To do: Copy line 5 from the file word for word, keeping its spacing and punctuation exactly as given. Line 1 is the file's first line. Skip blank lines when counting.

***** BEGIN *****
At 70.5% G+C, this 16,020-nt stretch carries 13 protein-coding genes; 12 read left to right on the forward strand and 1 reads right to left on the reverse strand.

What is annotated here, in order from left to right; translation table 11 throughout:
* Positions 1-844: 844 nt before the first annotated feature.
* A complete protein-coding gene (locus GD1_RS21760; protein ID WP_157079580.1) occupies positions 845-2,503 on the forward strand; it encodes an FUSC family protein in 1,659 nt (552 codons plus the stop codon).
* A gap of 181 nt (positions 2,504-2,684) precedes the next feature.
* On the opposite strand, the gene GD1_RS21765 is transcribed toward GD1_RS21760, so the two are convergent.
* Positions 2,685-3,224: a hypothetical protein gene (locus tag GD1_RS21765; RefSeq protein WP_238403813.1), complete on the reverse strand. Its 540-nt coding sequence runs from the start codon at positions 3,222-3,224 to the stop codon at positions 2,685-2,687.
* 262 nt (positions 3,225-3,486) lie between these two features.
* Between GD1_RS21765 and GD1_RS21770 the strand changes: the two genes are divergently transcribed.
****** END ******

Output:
* A gap of 181 nt (positions 2,504-2,684) precedes the next feature.